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How Playing Drums in a Rock Band as a Teenager Influenced My Business Management Style Today

By: Jesse Johnstone, President at Fibrenew

When I was 15 years old, all I wanted to do was bash a drum kit. At the time, I needed an outlet for all my pent-up teenage testosterone, so three buddies and I formed a rock band and became inseparable for the next seven years.

As it turned out, the experience of playing in a rock band as a teenager and young adult served as an incredible vehicle for developing many essential business management skills that I use to this day as the President of Fibrenew. In no particular order, here are some of the valuable lessons learned and skills developed along the way:

To Get to ‘There,’ You Must Go Through ‘Here’

Playing in an independent rock band is anything but glamorous. There are no limos. There is no caviar. It’s a rusty van that burns more oil than gas. It’s corn dogs from 7-Eleven. But as I went through my critical formative years playing music, I was given my life’s baseline from which to start. A point in time where I was informed that ‘this is the beginning of ‘here,’ but in the future, I want to go ‘there.’

At the time, I wanted ‘there’ to be rock stardom. In my delusional teenage mind, it was to be playing in packed stadiums, flying in private jets, and participating in untold debauchery. While I never did achieve all those things, the idea of going ‘there’ was now hard-wired into my brain. Along life’s path, I redirected my trajectory from aspirations of rock stardom into the world of business, but the idea of setting and achieving big goals was put into full swing during my early days of playing music.

The Art and Skill of Resourcefulness 

It might come as a surprise that after paying for gas, beer, speeding tickets, and the sound guy, each gig we played didn’t net much money to reinvest back into the band. We didn’t generate the cash to hire a manager, a graphic designer, or a regular sound engineer. So we had to get creative and figure out how to design our gig posters, t-shirts, stickers, album graphics, and a website. We had to get on the phone to convince radio stations to play us. We sought out press opportunities in industry magazines and websites. We took it upon ourselves to get in front of promoters or put on our own shows and promoted them ourselves. We had to produce our own albums, shoot our own videos and take our own photos. It was the very definition of bootstrapping, and it taught me how to be as resourceful as possible. I learned the skill of covering as much ground as I could, how to juggle it all, and above all else – how to make stuff happen.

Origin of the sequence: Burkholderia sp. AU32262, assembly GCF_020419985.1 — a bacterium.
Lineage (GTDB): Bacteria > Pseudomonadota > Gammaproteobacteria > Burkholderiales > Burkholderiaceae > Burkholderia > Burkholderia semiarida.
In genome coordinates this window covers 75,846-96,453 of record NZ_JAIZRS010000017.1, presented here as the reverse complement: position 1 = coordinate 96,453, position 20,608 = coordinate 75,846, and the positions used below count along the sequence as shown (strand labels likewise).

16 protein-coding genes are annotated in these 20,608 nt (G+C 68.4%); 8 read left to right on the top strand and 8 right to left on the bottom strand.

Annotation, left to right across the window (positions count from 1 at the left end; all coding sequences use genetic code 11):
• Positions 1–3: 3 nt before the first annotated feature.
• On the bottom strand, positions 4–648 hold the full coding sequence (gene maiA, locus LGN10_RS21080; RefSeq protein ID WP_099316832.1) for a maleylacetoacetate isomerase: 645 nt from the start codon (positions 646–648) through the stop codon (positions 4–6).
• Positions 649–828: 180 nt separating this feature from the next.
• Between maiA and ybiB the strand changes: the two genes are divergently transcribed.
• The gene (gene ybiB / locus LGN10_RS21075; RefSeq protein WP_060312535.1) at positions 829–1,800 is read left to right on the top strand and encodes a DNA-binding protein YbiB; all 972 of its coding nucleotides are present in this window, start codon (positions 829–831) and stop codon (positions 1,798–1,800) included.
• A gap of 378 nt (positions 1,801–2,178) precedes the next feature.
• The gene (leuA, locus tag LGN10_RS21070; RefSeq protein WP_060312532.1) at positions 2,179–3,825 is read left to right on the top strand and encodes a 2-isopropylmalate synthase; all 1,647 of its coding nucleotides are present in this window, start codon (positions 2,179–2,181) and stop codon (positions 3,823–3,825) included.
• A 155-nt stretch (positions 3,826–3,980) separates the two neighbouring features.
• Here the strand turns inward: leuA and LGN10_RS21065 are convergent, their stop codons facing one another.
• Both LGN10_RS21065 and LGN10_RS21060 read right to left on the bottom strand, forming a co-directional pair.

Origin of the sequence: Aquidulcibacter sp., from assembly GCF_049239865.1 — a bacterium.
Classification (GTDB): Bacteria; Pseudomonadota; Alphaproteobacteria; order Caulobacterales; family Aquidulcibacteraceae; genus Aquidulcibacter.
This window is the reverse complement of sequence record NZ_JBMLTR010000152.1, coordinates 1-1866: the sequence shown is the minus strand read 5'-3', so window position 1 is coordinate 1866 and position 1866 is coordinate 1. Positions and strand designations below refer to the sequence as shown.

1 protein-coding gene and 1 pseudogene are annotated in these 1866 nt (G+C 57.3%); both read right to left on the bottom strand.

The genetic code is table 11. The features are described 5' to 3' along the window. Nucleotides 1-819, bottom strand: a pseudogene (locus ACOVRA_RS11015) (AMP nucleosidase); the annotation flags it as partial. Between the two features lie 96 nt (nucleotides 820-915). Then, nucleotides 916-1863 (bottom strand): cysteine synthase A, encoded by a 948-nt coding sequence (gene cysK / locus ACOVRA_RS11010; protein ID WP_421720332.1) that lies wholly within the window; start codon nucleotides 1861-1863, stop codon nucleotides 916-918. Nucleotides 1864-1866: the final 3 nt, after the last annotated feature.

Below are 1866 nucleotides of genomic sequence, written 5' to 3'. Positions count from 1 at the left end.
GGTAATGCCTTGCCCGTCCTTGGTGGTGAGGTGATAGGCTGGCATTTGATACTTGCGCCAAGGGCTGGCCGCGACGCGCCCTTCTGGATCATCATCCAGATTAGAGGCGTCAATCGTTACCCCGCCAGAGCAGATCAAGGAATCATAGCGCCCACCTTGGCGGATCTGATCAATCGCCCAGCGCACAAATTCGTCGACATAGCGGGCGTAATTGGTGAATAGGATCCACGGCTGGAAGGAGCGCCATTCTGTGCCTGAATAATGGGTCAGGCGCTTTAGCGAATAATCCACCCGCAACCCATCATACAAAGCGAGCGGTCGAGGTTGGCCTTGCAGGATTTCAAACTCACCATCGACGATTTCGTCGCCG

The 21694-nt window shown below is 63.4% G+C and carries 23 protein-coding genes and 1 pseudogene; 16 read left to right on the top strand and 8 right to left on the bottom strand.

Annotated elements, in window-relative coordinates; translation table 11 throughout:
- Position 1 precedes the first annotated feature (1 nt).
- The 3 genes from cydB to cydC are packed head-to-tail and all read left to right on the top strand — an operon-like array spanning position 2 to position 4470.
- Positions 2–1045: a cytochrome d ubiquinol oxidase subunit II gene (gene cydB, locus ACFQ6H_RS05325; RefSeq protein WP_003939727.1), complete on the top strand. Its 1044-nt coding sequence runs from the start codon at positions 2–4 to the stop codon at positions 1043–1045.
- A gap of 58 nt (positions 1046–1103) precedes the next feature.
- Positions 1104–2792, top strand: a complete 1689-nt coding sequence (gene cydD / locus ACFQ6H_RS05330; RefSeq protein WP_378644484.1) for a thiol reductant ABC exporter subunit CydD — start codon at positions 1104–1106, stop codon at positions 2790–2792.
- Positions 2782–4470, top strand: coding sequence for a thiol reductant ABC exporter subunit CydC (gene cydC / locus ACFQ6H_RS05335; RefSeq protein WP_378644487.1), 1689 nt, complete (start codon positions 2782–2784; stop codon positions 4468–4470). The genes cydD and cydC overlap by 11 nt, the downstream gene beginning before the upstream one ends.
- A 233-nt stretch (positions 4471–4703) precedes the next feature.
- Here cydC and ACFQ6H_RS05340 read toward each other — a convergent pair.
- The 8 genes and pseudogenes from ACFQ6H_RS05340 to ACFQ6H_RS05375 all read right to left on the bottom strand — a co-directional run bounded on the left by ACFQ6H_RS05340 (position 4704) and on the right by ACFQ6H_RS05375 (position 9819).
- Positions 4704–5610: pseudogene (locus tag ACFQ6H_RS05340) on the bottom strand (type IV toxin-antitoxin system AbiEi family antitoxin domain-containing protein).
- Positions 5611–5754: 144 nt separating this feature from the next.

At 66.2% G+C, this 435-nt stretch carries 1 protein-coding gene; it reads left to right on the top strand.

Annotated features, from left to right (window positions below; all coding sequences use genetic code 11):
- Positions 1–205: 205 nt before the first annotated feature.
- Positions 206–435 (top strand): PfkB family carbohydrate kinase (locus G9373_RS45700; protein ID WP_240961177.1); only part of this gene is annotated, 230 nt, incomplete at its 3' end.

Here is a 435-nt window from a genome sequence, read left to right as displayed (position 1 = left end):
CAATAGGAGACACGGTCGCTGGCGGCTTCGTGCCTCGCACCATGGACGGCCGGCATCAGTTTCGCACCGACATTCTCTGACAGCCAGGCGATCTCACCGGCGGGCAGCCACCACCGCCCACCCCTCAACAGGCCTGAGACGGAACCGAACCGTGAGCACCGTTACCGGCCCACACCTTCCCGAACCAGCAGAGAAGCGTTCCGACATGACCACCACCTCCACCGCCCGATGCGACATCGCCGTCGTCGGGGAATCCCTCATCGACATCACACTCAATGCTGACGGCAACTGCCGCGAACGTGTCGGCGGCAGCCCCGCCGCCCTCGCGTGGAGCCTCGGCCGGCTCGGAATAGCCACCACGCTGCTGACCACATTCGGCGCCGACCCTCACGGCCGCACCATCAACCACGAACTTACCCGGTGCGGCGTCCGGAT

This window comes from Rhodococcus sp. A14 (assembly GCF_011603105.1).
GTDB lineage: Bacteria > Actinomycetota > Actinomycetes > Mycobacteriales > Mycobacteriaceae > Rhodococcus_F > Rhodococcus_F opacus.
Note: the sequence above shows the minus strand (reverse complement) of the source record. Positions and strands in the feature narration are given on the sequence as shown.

This skill to get things done is something that serves me very well today. How to pull the right people together for a project. How to figure something out myself. How to put the pieces of the puzzle together. How to maximize a budget beyond what seems possible. As a business leader today, these are all precious skills to possess.

The Veil of Success Isn’t Always What It Seems 

My band’s moment of glory was an opening gig with Motley Crue. Being teenagers and having the chance to play with one of our musical idols was the pinnacle of my band’s musical journey. For a brief moment, we felt like we had finally arrived. All the years of playing in dive bars, getting ripped off, and sleeping on floors were about to be justified.

Heading into the show, we were told we’d have green room access and use of all of Crue’s over-the-top stage production and gear. Excellent, we thought! Motley Crue spared no expense, and we were convinced there would be endless amounts of beer, liquor, food, and groupies waiting for us backstage. Roadies would set up our gear, and we’d have the best sound and light production ever!